For additional guidance regarding how the provisions apply to NIH grant programs, please contact the Scientific/Research Contact that is identified in Section VII under Agency Contacts of this FOA. HHS provides general guidance to recipients of FFA on meeting their legal obligation to take reasonable steps to provide meaningful access to their programs by persons with limited English proficiency. Please see http://www.hhs.gov/ocr/civilrights/resources/laws/revisedlep.html. The HHS Office for Civil Rights also provides guidance on complying with civil rights laws enforced by HHS. Please see http://www.hhs.gov/ocr/civilrights/understanding/section1557/index.html; and http://www.hhs.gov/ocr/civilrights/understanding/index.html. Recipients of FFA also have specific legal obligations for serving qualified individuals with disabilities. Please see http://www.hhs.gov/ocr/civilrights/understanding/disability/index.html. Please contact the HHS Office for Civil Rights for more information about obligations and prohibitions under federal civil rights laws at http://www.hhs.gov/ocr/office/about/rgn-hqaddresses.html or call 1-800-368-1019 or TDD 1-800-537-7697. Also note it is an HHS Departmental goal to ensure access to quality, culturally competent care, including long-term services and supports, for vulnerable populations. For further guidance on providing culturally and linguistically appropriate services, recipients should review the National Standards for Culturally and Linguistically Appropriate Services in Health and Health Care at http://minorityhealth.hhs.gov/omh/browse.aspx?lvl=2&lvlid=53.

Cooperative Agreement Terms and Conditions of Award

The following special terms of award are in addition to, and not in lieu of, otherwise applicable U.S. Office of Management and Budget (OMB) administrative guidelines, U.S. Department of Health and Human Services (DHHS) grant administration regulations at 45 CFR Part 75, and other HHS, PHS, and NIH grant administration policies.

The administrative and funding instrument used for this program will be the cooperative agreement, an "assistance" mechanism (rather than an "acquisition" mechanism), in which substantial NIH programmatic involvement with the awardees is anticipated during the performance of the activities. Under the cooperative agreement, the NIH purpose is to support and stimulate the recipients' activities by involvement in and otherwise working jointly with the award recipients in a partnership role; it is not to assume direction, prime responsibility, or a dominant role in the activities. Consistent with this concept, the dominant role and prime responsibility resides with the awardees for the project as a whole, although specific tasks and activities may be shared among the awardees and the NIH as defined below.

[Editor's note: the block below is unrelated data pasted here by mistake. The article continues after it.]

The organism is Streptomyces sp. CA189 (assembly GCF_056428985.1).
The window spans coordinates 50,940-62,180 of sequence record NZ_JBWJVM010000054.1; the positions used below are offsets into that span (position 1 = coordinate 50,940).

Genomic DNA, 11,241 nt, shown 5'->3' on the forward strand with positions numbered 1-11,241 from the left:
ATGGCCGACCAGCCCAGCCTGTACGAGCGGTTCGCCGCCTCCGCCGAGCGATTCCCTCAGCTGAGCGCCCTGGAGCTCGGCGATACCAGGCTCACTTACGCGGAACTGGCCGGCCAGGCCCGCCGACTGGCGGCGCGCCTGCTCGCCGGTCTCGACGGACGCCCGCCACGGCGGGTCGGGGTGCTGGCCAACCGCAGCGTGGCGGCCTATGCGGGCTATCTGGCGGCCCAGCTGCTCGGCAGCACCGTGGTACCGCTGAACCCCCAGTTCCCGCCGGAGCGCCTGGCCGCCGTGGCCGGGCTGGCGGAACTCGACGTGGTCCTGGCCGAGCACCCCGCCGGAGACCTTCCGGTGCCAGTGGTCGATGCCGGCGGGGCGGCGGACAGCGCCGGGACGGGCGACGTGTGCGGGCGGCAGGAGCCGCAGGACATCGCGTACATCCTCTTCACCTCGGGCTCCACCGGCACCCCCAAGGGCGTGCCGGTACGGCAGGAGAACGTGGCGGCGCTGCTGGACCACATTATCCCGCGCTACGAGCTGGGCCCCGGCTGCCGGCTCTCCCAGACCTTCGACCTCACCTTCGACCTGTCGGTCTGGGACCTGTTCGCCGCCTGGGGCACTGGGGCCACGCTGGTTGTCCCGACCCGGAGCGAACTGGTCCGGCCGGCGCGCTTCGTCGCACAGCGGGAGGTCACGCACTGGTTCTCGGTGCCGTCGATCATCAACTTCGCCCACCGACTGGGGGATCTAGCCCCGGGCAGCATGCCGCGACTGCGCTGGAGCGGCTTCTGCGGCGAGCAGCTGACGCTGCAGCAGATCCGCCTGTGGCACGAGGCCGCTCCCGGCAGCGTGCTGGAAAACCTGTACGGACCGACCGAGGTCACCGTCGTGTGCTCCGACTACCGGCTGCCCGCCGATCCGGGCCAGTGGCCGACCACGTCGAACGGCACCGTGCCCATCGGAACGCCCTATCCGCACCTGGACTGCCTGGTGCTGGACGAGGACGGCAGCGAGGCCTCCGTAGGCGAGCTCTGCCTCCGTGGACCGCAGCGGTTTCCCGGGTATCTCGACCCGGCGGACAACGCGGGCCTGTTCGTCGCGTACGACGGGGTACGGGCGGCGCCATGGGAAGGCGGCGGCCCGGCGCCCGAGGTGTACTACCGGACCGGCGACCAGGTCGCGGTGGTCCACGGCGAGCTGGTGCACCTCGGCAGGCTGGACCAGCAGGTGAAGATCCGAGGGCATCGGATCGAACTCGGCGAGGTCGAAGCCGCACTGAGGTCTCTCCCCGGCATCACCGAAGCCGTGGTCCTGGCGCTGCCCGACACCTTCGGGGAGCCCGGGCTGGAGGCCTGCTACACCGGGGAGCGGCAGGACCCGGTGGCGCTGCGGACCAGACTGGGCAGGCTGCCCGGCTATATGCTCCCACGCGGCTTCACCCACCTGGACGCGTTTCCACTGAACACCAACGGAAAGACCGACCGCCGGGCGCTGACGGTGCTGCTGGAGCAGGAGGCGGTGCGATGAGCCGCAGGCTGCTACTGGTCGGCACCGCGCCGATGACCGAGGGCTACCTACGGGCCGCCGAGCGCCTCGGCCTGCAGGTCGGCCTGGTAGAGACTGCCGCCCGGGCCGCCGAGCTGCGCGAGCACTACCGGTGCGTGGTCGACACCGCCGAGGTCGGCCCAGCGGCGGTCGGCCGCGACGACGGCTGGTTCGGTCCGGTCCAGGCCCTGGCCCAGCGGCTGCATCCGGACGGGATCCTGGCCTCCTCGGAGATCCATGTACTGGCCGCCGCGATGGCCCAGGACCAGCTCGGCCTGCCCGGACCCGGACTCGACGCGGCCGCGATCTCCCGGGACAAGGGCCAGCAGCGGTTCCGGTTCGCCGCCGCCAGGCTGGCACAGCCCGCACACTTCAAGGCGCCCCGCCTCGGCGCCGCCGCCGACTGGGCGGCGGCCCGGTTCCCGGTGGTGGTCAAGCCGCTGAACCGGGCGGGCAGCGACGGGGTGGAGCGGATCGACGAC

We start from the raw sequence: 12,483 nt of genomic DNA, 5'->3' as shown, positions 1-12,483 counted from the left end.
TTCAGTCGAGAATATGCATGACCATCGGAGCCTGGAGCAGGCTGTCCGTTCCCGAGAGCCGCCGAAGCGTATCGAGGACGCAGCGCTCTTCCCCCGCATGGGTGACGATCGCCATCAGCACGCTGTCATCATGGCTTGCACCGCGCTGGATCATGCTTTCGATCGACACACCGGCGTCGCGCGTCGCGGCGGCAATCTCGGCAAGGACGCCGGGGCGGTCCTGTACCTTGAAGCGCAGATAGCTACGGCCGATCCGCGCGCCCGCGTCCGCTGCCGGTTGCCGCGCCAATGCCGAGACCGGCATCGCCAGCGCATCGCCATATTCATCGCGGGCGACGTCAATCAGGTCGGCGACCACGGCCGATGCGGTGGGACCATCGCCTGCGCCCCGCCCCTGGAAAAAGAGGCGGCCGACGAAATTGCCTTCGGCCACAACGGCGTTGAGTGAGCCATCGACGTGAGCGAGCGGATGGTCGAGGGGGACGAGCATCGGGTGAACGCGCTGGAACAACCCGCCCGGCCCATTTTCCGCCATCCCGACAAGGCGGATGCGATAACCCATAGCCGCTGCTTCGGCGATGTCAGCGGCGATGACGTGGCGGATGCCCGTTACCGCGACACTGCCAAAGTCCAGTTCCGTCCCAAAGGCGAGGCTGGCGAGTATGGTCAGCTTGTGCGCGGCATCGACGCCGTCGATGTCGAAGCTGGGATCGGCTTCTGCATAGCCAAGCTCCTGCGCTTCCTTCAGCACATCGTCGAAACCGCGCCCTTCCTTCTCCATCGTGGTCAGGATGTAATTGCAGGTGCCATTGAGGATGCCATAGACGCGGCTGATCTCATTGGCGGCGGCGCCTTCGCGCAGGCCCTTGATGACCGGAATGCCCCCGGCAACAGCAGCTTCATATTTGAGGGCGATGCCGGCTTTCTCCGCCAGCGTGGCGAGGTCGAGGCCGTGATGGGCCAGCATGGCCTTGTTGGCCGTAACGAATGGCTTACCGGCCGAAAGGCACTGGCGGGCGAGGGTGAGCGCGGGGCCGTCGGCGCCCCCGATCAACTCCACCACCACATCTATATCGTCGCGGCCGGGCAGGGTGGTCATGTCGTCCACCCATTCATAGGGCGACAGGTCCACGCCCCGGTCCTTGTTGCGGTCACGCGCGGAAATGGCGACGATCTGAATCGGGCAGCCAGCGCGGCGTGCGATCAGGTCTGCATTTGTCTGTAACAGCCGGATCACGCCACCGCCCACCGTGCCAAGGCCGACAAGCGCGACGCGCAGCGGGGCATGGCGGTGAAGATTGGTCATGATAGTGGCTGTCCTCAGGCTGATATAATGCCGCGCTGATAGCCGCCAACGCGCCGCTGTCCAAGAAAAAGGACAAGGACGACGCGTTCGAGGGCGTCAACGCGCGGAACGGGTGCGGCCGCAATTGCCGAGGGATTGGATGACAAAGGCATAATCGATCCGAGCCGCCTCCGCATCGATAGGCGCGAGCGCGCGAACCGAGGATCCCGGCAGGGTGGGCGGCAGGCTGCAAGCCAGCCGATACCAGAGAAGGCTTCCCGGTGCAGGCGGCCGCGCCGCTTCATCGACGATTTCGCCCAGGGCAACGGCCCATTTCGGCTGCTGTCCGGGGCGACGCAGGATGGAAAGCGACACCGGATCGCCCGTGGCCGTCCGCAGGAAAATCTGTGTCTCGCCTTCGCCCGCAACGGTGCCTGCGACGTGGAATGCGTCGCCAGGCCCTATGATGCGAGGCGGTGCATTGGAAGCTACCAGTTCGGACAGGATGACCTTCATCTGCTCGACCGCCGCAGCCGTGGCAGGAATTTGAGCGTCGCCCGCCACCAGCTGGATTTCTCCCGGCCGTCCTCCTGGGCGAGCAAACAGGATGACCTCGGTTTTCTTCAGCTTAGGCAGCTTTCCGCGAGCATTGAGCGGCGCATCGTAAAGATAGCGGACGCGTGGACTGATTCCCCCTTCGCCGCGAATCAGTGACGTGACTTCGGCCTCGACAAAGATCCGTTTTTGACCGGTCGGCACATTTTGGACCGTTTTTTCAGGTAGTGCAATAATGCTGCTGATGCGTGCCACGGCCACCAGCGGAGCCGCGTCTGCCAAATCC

The PD(s)/PI(s) will have the primary responsibility for:

  • Overall function of the CTSA Program CC.  This includes responsibility for collecting and managing data to gauge and improve the impact of the CTSA Program hubs and the evolving CTSA Program Consortium, strengthening collaboration and team science, and fostering effective communication to support internal CTSA program activities and engaging key external stakeholders. 
  • Providing overall scientific and administrative leadership for the project activities.
  • Developing research objectives and approaches, and prioritizing project activities.
  • Overseeing all aspects of the organization and execution of the activities and projects as outlined in the application and approved by NCATS after peer review.
  • Providing operational and logistical support of the activities and meetings of the CTSA Program and Steering Committee, CTSA Program Pods, and 5 Domain Task Forces (DTFs) as well as up to the 25 working groups under the DTFs, one annual in-person meeting for each of the 5 DTFs, and meetings with external stakeholders. 
  • Providing support for communication among NCATS, CTSA Program Investigators, and external stakeholders that includes supporting two annual in-person meetings of the CTSA Program Steering Committee, two in-person CTSA Program meetings per year (of which one will be held in conjunction with the annual Association for Clinical and Translational Science meeting held in Washington, D.C.), and up to four other in-person meetings as needed in coordination with NCATS.  
  • Collecting, analyzing, and displaying data related to the strategic management of the CTSA Program through the use of Common Metrics. 
  • Developing, disseminating, and implementing metrics for the CTSA Program through the use of the Results-Based Accountability framework (http://raguide.org/).   Contributing to establishing harmonized common metric data standards.  The awardee(s) agree to collaborate on these activities with the Common Metrics Executive Committee.
  • Planning, conducting, analyzing, and publishing results, interpretations, and conclusion of relevant project activities; placing all relevant activity and project materials into the public domain.  Awardees are expected to publish and publicly disseminate results, data, and other products of the project, concordant with governance policies and protocols.  Publications and oral presentations of work performed under this agreement will require appropriate acknowledgment of support by the NCATS/NIH.